New month, new language. So far in this series:
- May: Scala
- June: Lua
I think I do want to amend the original rules set up for this Language of the Month series. At first I though I can write a new project in any language I learn. That is probably too ambitious. So new rules: every month write a new project in the given language OR contribute to an open-source project in that language. This should take away most of the stress and add some social aspect as well. :)
I’m intrigued by this language because of it’s niche: scripting language within other software. How one sets out to do something like this? What are the requirements for the language, in terms of design, syntax and so on?
So far I was trying out some code snippets and example scripts. First thing to notice was that Lua is pretty darn quick to start. And pretty quick to run as well, though I haven’t used it for very heavy computation yet. E.g. the “get_all_factors” code at the Lua Crash Course (using a larger example number, 1029384756) is timed at ~7ms, wheres the same version on Python (the language that I probably know best and compare other languages to) runs ~10x slower. The snappiness of a scripting language is a surprisingly happy feeling. :)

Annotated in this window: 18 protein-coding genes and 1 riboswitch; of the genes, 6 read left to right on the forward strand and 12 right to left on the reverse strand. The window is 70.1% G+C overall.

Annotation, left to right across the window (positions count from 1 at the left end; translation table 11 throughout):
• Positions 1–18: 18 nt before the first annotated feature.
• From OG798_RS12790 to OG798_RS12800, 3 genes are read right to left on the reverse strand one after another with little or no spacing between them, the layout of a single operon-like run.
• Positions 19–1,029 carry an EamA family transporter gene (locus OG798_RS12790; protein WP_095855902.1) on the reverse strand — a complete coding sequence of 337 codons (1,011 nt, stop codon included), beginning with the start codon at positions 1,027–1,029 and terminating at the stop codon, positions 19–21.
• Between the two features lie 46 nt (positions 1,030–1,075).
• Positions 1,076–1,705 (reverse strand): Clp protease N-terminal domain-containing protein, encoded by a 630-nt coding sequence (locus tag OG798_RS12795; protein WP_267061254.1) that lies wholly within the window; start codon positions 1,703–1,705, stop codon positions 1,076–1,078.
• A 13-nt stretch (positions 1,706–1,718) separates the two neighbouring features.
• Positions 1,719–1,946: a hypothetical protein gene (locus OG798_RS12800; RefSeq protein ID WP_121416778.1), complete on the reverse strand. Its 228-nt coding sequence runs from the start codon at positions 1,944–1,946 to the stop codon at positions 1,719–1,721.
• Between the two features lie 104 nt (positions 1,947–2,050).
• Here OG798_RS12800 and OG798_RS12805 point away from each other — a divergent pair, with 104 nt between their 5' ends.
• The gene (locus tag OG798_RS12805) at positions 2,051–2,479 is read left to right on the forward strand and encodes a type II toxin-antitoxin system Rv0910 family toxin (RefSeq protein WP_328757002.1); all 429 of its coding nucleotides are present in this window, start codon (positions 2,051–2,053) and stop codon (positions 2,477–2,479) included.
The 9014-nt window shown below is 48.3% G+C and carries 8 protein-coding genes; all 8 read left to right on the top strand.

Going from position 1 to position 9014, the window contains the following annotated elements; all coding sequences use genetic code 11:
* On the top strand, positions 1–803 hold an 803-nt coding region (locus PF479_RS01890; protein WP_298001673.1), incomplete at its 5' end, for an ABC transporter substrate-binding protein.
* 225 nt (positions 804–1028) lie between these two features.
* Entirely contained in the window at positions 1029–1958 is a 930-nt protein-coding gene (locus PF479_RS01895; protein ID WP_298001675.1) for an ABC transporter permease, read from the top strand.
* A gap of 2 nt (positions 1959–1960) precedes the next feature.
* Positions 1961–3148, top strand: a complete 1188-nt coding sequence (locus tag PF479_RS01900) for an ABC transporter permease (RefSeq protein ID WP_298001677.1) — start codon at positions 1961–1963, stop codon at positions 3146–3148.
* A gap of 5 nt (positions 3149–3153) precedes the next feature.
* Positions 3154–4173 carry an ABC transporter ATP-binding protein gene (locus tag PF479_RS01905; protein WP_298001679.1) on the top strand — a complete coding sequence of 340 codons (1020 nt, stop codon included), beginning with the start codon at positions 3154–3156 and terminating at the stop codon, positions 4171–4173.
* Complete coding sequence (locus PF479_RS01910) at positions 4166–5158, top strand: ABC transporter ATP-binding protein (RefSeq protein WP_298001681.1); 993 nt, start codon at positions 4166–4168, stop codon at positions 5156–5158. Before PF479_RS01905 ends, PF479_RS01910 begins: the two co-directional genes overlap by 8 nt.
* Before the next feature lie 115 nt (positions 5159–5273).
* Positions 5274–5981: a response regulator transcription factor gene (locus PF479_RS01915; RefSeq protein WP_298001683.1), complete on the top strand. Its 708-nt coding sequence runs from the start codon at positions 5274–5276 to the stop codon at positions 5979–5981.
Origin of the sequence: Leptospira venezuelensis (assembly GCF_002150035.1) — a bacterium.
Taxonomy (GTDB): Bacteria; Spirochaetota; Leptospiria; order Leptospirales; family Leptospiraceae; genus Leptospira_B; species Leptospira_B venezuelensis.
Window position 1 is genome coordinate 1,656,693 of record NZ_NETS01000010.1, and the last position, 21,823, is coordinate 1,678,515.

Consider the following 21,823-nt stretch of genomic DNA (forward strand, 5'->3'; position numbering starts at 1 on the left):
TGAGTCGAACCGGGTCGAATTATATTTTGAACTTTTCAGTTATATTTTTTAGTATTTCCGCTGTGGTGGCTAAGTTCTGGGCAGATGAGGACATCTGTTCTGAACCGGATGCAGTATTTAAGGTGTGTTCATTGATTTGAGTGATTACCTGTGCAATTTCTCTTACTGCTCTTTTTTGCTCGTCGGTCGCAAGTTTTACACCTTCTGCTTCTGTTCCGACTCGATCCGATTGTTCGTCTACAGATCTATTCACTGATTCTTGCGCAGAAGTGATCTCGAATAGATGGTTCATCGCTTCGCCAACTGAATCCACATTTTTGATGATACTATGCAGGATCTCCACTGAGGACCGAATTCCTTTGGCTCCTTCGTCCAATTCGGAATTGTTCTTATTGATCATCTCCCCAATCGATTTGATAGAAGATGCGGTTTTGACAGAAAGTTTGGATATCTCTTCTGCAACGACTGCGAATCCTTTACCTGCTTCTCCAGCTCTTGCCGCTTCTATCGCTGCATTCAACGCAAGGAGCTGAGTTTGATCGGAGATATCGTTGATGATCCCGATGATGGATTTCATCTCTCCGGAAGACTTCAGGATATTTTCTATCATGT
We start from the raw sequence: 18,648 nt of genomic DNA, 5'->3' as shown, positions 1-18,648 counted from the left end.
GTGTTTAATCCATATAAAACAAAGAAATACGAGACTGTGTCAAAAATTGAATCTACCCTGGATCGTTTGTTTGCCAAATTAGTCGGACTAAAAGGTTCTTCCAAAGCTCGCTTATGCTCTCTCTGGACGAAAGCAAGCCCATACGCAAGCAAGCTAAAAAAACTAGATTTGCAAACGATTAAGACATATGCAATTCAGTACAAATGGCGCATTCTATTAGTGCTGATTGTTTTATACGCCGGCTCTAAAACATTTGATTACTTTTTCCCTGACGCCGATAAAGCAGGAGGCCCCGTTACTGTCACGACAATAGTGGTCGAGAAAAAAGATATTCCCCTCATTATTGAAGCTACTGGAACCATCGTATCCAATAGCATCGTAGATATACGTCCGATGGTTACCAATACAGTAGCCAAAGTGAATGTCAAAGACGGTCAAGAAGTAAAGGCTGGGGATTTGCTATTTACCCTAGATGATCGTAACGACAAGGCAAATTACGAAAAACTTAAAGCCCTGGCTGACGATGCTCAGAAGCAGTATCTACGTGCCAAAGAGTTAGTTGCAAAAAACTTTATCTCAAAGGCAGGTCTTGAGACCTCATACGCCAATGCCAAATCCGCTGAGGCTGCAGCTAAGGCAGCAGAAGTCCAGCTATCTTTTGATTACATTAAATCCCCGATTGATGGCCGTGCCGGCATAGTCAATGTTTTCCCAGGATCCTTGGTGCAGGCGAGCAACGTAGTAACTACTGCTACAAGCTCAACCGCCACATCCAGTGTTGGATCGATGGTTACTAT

Tables look very interesting, how the same thing can implement several data structures at once (it’s like Python’s dict, list and kinda-struct at the same time).
Quite intriguing that the Lua Virtual Machine is stack based, probably that’s the reason the language is so embeddable. A while back I was looking for a language with small resource (especially memory) requirements. I had a few suggestions (Dalvik, Forth) that were interesting, but maybe Lua is the one?
The “local” keyword (and the reasons for having it) seems to be a possible source of many harder to debug scenarios. Got to keep this in mind, again not being in Pythonland anymore.
Interesting how the “function” can be defined inline, so looks like there’s essentially no need for a special “lambda” keyword, at the expense of tying a few characters more…
The interpreter is quite well done (with it’s intelligent indentation probably even better then ipython, though would love to see more colours ^^)
As an exercise, here’s a version of FizzBuzz:
function fizzbuzz(num) --[[-- The usual FizzBuzz from Jeff Atwood Doing it a bit roundabout to try some Lua language features --]]-- local answer = "" if (num % 5) == 0 then answer = "Fizz" end if (num % 3) == 0 then answer = answer .. "Buzz" end if answer ~= "" then print(answer) else print(num) end end -- Run the thing for num=1,100,1 do fizzbuzz(num) end
This section will be updated gradually as I find more information.
(Edit: added the second part of this experiment.)
- A crash course on Lua, very short but poignant
- Tutorial directory on Lua Users Wiki
- Lua for Beginners
- Lua on Wikipedia, a quick overview
Articles and info
- Lua mentions on Hacker News (search results)
- Presentations on Slideshare (search results)
- World of Warcraft AI scripting with Lua (video)
Source of code
- Lua code on Github
- Lua search on Google Code Search, add a keyword, e.g. “function” to actually see something